>This could is interesting because big pharma has been looking for schizo drug replacements for their once hugely profitable drugs like Zyprexa and Risperidal that have gone into generic versions. The cognitive impairment that many schizo patients have has been a largely unsuccessful focus of their research. So this would be exciting if this Russian study could be replicated in the USA. Dimebon appears to work great in Russians.< http://www.hdbp.org/psychiatria_danubina/pdf/dnb_vol24_no2/dnb_vol24_no2_159.pdf
Psychiatr Danub. 2012 Jun;24(2):159-66.
Double-blind placebo-controlled randomized efficacy and safety trial of add-on treatment of dimebon plus risperidone in schizophrenic patients during transition from acute psychotic episode to remission.
Morozova MA, Beniashvili AG, Lepilkina TA, Rupchev GE.
Laboratory of psychopharmacology, Mental Health Research Center of Russian Academy of Medical Sciences, Kashirskoe Shosse 34, 115522 Moscow, Russia. firstname.lastname@example.org
There is evidence that blockade of 5-HT 6 receptors can improve cognitive dysfunction in schizophrenic patients. A number of antagonists of 5-HT6 receptors are in development as cognitive enhancers. One of the agents with relatively strong 5-HT6 activity is dimebon. We tested the hypothesis that this 5-HT6 antagonist administered in the early stage of stabilization after an acute episode can improve both neurocognitive and clinical symptoms in schizophrenia. A phase II study of dimebon as add-on to risperidone therapy was conducted.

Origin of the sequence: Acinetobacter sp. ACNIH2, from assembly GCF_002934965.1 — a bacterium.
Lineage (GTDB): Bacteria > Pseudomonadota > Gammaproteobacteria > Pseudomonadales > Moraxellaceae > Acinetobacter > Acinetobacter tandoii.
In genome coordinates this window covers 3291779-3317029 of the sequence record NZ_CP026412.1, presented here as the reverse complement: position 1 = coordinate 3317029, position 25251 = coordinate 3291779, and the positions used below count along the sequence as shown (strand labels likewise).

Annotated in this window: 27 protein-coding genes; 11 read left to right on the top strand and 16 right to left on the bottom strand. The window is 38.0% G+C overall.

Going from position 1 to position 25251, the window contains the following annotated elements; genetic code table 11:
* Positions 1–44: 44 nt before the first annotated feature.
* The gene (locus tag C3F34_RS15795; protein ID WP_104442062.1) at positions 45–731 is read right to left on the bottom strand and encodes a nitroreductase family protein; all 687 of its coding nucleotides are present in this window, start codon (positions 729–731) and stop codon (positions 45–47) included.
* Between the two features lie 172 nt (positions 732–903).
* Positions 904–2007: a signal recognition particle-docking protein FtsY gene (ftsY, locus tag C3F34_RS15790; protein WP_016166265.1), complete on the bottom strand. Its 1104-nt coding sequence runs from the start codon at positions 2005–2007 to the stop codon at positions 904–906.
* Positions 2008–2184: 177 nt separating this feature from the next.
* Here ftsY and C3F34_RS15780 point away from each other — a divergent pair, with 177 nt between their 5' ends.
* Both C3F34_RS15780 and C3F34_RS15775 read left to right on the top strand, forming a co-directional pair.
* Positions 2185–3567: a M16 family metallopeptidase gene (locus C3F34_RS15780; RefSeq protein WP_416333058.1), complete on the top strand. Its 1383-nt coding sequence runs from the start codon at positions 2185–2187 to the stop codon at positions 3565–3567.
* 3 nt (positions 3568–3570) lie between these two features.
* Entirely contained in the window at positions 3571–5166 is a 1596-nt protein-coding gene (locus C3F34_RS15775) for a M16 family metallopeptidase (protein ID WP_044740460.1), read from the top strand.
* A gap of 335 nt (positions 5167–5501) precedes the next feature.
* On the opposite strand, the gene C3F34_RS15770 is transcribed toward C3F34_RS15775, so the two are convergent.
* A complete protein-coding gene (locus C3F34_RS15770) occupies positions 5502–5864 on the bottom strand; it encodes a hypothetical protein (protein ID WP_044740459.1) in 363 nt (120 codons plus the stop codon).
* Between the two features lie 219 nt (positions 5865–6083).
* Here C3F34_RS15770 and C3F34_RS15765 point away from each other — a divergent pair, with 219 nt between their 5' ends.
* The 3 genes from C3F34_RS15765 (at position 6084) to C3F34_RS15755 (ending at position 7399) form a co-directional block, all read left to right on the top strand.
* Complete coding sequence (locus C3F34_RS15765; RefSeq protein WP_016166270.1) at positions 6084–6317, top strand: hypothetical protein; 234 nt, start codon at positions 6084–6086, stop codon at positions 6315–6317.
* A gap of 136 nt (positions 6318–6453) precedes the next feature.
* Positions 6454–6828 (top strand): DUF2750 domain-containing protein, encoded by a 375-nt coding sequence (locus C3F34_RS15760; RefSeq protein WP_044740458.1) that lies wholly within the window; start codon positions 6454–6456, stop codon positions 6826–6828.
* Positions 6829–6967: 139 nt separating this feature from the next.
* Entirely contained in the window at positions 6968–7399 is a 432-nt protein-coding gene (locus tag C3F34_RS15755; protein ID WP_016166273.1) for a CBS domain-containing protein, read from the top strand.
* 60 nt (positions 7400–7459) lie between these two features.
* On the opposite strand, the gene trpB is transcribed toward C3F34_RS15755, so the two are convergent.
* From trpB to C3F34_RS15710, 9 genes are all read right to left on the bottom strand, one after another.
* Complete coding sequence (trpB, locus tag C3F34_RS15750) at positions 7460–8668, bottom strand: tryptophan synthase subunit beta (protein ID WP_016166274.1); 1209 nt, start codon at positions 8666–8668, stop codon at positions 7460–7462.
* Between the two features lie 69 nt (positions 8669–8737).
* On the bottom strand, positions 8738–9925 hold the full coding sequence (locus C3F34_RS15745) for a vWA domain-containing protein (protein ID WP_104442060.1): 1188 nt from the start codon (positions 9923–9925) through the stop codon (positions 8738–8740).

SUBJECTS AND METHODS:
56 male subjects with paranoid schizophrenia were included in the study. All the patients demonstrated therapeutic response to risperidone as treatment of the acute psychotic episode. After 4 weeks of stability patients were randomized into two groups with placebo or dimebon add-on treatment in a 1 to 1 ratio for 8 weeks. PANSS, CGI-S, CSDS and NSA-16 were used as clinical measures of symptom severity. Different aspects of memory, psycho-motor coordination and executive functioning were assessed with a battery of cognitive tests. Clinical and cognitive assessment was performed twice: after a patient was randomized and 2 months later.
Severity of negative symptoms (by NSA-16) were significantly lower in the dimebon group then in the placebo group (p=0.036). Patients in the dimebon group demonstrated improvement in more cognitive dimensions than patients in the placebo group, including working memory, attention, psycho-motor coordination and planning.
Dimebon as add-on therapy to antipsychotic treatment in the period of stabilization after an acute episode can improve some aspects of clinical and cognitive status in schizophrenic patients.